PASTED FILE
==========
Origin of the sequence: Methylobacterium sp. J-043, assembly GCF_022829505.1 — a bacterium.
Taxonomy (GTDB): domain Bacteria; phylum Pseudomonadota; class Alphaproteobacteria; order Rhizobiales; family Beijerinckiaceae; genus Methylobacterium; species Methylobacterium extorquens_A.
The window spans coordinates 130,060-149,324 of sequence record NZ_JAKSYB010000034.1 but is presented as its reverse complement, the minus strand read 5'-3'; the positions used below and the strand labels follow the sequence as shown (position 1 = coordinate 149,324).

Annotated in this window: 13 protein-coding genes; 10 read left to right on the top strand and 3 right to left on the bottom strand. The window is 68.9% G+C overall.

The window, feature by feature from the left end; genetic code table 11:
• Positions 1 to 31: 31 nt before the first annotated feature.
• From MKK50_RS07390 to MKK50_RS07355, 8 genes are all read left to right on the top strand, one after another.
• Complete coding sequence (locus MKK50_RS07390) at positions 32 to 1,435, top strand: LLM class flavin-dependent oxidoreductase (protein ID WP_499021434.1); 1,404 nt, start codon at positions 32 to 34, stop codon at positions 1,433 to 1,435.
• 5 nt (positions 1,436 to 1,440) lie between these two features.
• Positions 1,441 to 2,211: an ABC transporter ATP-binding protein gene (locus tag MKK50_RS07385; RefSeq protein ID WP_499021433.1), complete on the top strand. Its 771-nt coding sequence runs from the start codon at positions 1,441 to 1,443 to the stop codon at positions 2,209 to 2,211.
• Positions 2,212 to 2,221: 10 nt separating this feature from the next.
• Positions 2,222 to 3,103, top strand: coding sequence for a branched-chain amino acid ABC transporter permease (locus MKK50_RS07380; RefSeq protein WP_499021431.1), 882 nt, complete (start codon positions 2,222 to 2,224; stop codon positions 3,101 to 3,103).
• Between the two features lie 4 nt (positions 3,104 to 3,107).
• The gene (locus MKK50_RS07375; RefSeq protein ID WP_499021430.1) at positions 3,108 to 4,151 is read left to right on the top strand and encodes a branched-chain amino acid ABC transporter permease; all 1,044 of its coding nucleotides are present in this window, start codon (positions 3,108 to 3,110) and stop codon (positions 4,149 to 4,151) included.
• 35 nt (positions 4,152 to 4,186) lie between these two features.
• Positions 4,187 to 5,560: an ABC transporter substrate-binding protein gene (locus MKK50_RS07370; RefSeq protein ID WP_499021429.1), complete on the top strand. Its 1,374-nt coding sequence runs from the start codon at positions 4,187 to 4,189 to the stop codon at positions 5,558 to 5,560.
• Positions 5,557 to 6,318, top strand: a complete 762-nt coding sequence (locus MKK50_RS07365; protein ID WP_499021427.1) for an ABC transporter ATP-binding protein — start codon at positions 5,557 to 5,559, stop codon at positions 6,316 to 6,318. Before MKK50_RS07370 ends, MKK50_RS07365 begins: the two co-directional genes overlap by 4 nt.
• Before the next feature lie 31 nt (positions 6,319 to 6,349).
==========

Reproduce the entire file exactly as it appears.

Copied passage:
Origin of the sequence: Methylobacterium sp. J-043, assembly GCF_022829505.1 — a bacterium.
Taxonomy (GTDB): domain Bacteria; phylum Pseudomonadota; class Alphaproteobacteria; order Rhizobiales; family Beijerinckiaceae; genus Methylobacterium; species Methylobacterium extorquens_A.
The window spans coordinates 130,060-149,324 of sequence record NZ_JAKSYB010000034.1 but is presented as its reverse complement, the minus strand read 5'-3'; the positions used below and the strand labels follow the sequence as shown (position 1 = coordinate 149,324).

Annotated in this window: 13 protein-coding genes; 10 read left to right on the top strand and 3 right to left on the bottom strand. The window is 68.9% G+C overall.

The window, feature by feature from the left end; genetic code table 11:
• Positions 1 to 31: 31 nt before the first annotated feature.
• From MKK50_RS07390 to MKK50_RS07355, 8 genes are all read left to right on the top strand, one after another.
• Complete coding sequence (locus MKK50_RS07390) at positions 32 to 1,435, top strand: LLM class flavin-dependent oxidoreductase (protein ID WP_499021434.1); 1,404 nt, start codon at positions 32 to 34, stop codon at positions 1,433 to 1,435.
• 5 nt (positions 1,436 to 1,440) lie between these two features.
• Positions 1,441 to 2,211: an ABC transporter ATP-binding protein gene (locus tag MKK50_RS07385; RefSeq protein ID WP_499021433.1), complete on the top strand. Its 771-nt coding sequence runs from the start codon at positions 1,441 to 1,443 to the stop codon at positions 2,209 to 2,211.
• Positions 2,212 to 2,221: 10 nt separating this feature from the next.
• Positions 2,222 to 3,103, top strand: coding sequence for a branched-chain amino acid ABC transporter permease (locus MKK50_RS07380; RefSeq protein WP_499021431.1), 882 nt, complete (start codon positions 2,222 to 2,224; stop codon positions 3,101 to 3,103).
• Between the two features lie 4 nt (positions 3,104 to 3,107).
• The gene (locus MKK50_RS07375; RefSeq protein ID WP_499021430.1) at positions 3,108 to 4,151 is read left to right on the top strand and encodes a branched-chain amino acid ABC transporter permease; all 1,044 of its coding nucleotides are present in this window, start codon (positions 3,108 to 3,110) and stop codon (positions 4,149 to 4,151) included.
• 35 nt (positions 4,152 to 4,186) lie between these two features.
• Positions 4,187 to 5,560: an ABC transporter substrate-binding protein gene (locus MKK50_RS07370; RefSeq protein ID WP_499021429.1), complete on the top strand. Its 1,374-nt coding sequence runs from the start codon at positions 4,187 to 4,189 to the stop codon at positions 5,558 to 5,560.
• Positions 5,557 to 6,318, top strand: a complete 762-nt coding sequence (locus MKK50_RS07365; protein ID WP_499021427.1) for an ABC transporter ATP-binding protein — start codon at positions 5,557 to 5,559, stop codon at positions 6,316 to 6,318. Before MKK50_RS07370 ends, MKK50_RS07365 begins: the two co-directional genes overlap by 4 nt.
• Before the next feature lie 31 nt (positions 6,319 to 6,349).